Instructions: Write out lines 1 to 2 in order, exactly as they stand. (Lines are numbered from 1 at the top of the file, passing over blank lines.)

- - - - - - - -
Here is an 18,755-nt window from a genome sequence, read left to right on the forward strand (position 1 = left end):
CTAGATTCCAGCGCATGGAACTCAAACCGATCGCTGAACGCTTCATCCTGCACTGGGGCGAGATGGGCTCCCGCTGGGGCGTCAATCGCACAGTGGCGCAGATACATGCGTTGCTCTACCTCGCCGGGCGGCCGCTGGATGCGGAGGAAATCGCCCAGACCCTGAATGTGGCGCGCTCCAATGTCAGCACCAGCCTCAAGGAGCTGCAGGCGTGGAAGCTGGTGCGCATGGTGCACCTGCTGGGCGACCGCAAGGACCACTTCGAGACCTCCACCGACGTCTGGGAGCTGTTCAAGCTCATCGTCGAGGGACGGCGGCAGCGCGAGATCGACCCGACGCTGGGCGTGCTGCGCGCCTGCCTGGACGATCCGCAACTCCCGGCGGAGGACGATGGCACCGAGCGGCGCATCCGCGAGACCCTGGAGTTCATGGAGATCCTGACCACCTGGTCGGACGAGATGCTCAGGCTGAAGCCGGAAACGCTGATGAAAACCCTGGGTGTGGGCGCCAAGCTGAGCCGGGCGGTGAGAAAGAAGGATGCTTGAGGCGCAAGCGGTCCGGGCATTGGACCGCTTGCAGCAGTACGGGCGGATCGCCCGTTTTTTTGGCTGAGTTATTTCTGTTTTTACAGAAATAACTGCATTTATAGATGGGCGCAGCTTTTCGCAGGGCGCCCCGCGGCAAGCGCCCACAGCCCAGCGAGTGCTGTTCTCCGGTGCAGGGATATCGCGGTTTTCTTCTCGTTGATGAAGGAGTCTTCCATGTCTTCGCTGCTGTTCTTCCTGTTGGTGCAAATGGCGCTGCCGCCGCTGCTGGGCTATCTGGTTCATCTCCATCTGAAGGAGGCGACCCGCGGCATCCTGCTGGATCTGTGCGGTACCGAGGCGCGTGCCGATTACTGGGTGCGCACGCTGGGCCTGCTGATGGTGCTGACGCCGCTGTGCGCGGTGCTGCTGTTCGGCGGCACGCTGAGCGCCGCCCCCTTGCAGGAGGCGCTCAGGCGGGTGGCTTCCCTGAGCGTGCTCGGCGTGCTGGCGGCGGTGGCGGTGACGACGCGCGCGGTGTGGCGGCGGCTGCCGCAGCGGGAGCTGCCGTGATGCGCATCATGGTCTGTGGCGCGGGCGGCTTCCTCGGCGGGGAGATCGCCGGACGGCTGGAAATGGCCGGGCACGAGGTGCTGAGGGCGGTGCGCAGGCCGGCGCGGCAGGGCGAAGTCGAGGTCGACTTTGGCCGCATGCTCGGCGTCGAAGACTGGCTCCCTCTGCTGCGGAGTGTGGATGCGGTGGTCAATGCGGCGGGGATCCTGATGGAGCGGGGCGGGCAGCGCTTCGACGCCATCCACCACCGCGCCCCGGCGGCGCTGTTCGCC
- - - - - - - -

Here is an 18,755-nt window from a genome sequence, read left to right on the forward strand (position 1 = left end):
CTAGATTCCAGCGCATGGAACTCAAACCGATCGCTGAACGCTTCATCCTGCACTGGGGCGAGATGGGCTCCCGCTGGGGCGTCAATCGCACAGTGGCGCAGATACATGCGTTGCTCTACCTCGCCGGGCGGCCGCTGGATGCGGAGGAAATCGCCCAGACCCTGAATGTGGCGCGCTCCAATGTCAGCACCAGCCTCAAGGAGCTGCAGGCGTGGAAGCTGGTGCGCATGGTGCACCTGCTGGGCGACCGCAAGGACCACTTCGAGACCTCCACCGACGTCTGGGAGCTGTTCAAGCTCATCGTCGAGGGACGGCGGCAGCGCGAGATCGACCCGACGCTGGGCGTGCTGCGCGCCTGCCTGGACGATCCGCAACTCCCGGCGGAGGACGATGGCACCGAGCGGCGCATCCGCGAGACCCTGGAGTTCATGGAGATCCTGACCACCTGGTCGGACGAGATGCTCAGGCTGAAGCCGGAAACGCTGATGAAAACCCTGGGTGTGGGCGCCAAGCTGAGCCGGGCGGTGAGAAAGAAGGATGCTTGAGGCGCAAGCGGTCCGGGCATTGGACCGCTTGCAGCAGTACGGGCGGATCGCCCGTTTTTTTGGCTGAGTTATTTCTGTTTTTACAGAAATAACTGCATTTATAGATGGGCGCAGCTTTTCGCAGGGCGCCCCGCGGCAAGCGCCCACAGCCCAGCGAGTGCTGTTCTCCGGTGCAGGGATATCGCGGTTTTCTTCTCGTTGATGAAGGAGTCTTCCATGTCTTCGCTGCTGTTCTTCCTGTTGGTGCAAATGGCGCTGCCGCCGCTGCTGGGCTATCTGGTTCATCTCCATCTGAAGGAGGCGACCCGCGGCATCCTGCTGGATCTGTGCGGTACCGAGGCGCGTGCCGATTACTGGGTGCGCACGCTGGGCCTGCTGATGGTGCTGACGCCGCTGTGCGCGGTGCTGCTGTTCGGCGGCACGCTGAGCGCCGCCCCCTTGCAGGAGGCGCTCAGGCGGGTGGCTTCCCTGAGCGTGCTCGGCGTGCTGGCGGCGGTGGCGGTGACGACGCGCGCGGTGTGGCGGCGGCTGCCGCAGCGGGAGCTGCCGTGATGCGCATCATGGTCTGTGGCGCGGGCGGCTTCCTCGGCGGGGAGATCGCCGGACGGCTGGAAATGGCCGGGCACGAGGTGCTGAGGGCGGTGCGCAGGCCGGCGCGGCAGGGCGAAGTCGAGGTCGACTTTGGCCGCATGCTCGGCGTCGAAGACTGGCTCCCTCTGCTGCGGAGTGTGGATGCGGTGGTCAATGCGGCGGGGATCCTGATGGAGCGGGGCGGGCAGCGCTTCGACGCCATCCACCACCGCGCCCCGGCGGCGCTGTTCGCC